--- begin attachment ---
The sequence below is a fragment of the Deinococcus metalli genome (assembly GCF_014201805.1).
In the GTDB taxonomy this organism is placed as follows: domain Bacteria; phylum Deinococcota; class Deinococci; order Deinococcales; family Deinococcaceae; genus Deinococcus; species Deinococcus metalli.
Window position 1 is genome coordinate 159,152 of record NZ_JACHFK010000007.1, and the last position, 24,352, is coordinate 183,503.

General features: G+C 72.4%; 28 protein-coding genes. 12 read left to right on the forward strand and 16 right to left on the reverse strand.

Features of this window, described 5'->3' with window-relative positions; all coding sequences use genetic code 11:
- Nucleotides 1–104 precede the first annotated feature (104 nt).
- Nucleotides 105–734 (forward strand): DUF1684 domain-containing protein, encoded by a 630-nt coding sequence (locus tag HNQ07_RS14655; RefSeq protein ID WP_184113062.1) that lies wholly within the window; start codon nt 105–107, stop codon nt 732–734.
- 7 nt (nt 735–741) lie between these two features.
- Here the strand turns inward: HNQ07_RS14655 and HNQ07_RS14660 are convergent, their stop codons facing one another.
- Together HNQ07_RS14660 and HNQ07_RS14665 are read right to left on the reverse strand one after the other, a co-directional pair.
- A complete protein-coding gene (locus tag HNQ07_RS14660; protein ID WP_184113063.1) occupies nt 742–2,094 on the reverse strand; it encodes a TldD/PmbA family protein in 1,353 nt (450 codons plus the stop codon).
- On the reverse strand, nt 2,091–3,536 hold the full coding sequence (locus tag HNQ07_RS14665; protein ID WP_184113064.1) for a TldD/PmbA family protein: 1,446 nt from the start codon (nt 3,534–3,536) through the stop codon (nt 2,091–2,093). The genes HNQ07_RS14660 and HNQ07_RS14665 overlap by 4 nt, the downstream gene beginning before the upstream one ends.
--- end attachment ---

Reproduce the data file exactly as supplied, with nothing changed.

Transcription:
The sequence below is a fragment of the Deinococcus metalli genome (assembly GCF_014201805.1).
In the GTDB taxonomy this organism is placed as follows: domain Bacteria; phylum Deinococcota; class Deinococci; order Deinococcales; family Deinococcaceae; genus Deinococcus; species Deinococcus metalli.
Window position 1 is genome coordinate 159,152 of record NZ_JACHFK010000007.1, and the last position, 24,352, is coordinate 183,503.

General features: G+C 72.4%; 28 protein-coding genes. 12 read left to right on the forward strand and 16 right to left on the reverse strand.

Features of this window, described 5'->3' with window-relative positions; all coding sequences use genetic code 11:
- Nucleotides 1–104 precede the first annotated feature (104 nt).
- Nucleotides 105–734 (forward strand): DUF1684 domain-containing protein, encoded by a 630-nt coding sequence (locus tag HNQ07_RS14655; RefSeq protein ID WP_184113062.1) that lies wholly within the window; start codon nt 105–107, stop codon nt 732–734.
- 7 nt (nt 735–741) lie between these two features.
- Here the strand turns inward: HNQ07_RS14655 and HNQ07_RS14660 are convergent, their stop codons facing one another.
- Together HNQ07_RS14660 and HNQ07_RS14665 are read right to left on the reverse strand one after the other, a co-directional pair.
- A complete protein-coding gene (locus tag HNQ07_RS14660; protein ID WP_184113063.1) occupies nt 742–2,094 on the reverse strand; it encodes a TldD/PmbA family protein in 1,353 nt (450 codons plus the stop codon).
- On the reverse strand, nt 2,091–3,536 hold the full coding sequence (locus tag HNQ07_RS14665; protein ID WP_184113064.1) for a TldD/PmbA family protein: 1,446 nt from the start codon (nt 3,534–3,536) through the stop codon (nt 2,091–2,093). The genes HNQ07_RS14660 and HNQ07_RS14665 overlap by 4 nt, the downstream gene beginning before the upstream one ends.